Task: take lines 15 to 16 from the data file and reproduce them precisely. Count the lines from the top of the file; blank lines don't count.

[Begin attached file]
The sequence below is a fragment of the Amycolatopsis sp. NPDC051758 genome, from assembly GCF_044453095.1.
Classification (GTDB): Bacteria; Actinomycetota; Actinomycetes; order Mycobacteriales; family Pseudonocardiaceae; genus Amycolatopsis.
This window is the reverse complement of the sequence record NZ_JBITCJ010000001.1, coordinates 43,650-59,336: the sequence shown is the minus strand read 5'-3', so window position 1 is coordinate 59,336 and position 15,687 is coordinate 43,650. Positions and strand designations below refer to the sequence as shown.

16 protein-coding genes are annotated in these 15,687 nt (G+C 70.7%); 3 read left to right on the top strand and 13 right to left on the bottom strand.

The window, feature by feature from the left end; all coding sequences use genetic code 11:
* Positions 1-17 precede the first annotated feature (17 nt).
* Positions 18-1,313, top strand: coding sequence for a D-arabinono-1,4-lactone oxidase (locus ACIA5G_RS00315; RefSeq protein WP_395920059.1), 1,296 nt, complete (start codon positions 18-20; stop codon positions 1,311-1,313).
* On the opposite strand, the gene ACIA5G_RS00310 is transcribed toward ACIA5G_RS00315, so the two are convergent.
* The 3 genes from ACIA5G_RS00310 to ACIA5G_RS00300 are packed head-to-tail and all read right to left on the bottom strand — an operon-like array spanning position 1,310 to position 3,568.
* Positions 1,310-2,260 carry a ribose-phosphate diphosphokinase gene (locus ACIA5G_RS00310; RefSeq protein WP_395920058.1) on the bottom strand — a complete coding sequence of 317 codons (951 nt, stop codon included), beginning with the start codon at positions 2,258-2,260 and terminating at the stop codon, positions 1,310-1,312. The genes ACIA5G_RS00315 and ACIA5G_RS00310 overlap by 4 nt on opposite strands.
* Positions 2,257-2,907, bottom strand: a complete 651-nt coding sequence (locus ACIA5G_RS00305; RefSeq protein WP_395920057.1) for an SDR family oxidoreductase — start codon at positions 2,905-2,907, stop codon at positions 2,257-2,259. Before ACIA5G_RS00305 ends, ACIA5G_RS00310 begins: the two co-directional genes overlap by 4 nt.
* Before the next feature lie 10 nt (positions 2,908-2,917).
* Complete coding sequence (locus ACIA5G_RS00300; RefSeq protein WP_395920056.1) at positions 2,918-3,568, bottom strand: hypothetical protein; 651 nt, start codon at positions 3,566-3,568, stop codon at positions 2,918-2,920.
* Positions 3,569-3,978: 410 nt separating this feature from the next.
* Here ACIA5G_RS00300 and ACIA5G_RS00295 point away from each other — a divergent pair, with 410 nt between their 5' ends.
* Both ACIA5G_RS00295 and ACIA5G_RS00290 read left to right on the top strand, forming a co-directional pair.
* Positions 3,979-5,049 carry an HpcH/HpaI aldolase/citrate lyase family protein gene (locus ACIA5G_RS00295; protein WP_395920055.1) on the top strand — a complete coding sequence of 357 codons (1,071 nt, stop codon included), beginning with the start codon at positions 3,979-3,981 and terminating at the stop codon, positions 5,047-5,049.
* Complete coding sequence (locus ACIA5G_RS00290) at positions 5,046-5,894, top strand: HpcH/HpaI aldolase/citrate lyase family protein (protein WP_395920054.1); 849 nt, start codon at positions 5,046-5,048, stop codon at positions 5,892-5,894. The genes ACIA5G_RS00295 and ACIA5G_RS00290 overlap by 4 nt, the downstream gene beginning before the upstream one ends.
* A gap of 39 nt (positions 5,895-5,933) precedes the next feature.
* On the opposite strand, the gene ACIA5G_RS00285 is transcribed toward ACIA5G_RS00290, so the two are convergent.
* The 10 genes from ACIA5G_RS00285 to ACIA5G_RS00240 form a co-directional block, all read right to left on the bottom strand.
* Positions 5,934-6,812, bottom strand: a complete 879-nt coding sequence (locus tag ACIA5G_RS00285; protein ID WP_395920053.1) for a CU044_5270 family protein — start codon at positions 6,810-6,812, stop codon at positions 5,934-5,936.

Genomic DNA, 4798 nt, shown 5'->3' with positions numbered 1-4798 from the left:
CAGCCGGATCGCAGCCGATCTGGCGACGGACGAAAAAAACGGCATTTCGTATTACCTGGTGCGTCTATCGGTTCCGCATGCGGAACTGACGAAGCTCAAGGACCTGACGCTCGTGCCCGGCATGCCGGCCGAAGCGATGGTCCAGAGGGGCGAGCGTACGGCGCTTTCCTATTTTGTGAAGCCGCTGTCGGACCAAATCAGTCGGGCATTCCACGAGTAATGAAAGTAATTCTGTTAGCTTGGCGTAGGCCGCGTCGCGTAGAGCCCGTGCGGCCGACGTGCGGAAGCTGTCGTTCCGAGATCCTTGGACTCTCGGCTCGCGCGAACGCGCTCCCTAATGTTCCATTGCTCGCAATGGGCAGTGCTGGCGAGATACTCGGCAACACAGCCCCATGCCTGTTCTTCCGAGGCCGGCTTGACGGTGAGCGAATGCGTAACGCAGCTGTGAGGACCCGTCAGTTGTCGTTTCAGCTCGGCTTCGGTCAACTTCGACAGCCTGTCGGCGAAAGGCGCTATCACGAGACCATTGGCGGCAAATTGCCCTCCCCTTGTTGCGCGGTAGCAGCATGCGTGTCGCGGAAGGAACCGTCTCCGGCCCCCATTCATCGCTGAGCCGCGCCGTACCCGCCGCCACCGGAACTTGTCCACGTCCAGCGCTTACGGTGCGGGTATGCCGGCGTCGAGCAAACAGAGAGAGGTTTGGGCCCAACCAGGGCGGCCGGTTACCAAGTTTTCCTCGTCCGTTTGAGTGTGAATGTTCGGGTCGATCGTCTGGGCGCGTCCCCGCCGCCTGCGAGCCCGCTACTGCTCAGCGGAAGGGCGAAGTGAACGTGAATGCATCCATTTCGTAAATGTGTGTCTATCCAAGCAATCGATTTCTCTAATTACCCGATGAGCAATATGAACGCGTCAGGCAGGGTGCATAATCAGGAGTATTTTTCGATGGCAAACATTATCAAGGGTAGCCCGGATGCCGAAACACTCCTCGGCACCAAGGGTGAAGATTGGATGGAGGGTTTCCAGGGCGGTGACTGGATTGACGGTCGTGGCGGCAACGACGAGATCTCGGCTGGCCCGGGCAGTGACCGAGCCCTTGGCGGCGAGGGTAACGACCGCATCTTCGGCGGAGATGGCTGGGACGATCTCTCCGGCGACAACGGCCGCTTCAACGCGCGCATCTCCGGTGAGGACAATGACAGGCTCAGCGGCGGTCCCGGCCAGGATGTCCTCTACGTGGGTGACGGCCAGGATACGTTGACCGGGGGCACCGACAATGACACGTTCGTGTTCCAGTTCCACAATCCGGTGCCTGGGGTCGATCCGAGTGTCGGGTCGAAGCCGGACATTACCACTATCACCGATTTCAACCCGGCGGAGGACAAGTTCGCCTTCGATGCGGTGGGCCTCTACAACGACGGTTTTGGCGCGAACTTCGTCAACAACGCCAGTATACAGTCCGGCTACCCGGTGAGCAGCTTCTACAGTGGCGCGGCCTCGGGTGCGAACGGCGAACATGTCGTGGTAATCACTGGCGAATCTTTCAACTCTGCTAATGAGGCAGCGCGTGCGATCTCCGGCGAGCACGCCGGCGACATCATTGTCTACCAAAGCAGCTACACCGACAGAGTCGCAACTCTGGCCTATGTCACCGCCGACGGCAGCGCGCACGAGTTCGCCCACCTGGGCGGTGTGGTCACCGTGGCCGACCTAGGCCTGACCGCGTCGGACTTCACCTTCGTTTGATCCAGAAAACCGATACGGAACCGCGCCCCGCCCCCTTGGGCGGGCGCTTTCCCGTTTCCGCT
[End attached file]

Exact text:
* Here ACIA5G_RS00300 and ACIA5G_RS00295 point away from each other — a divergent pair, with 410 nt between their 5' ends.
* Both ACIA5G_RS00295 and ACIA5G_RS00290 read left to right on the top strand, forming a co-directional pair.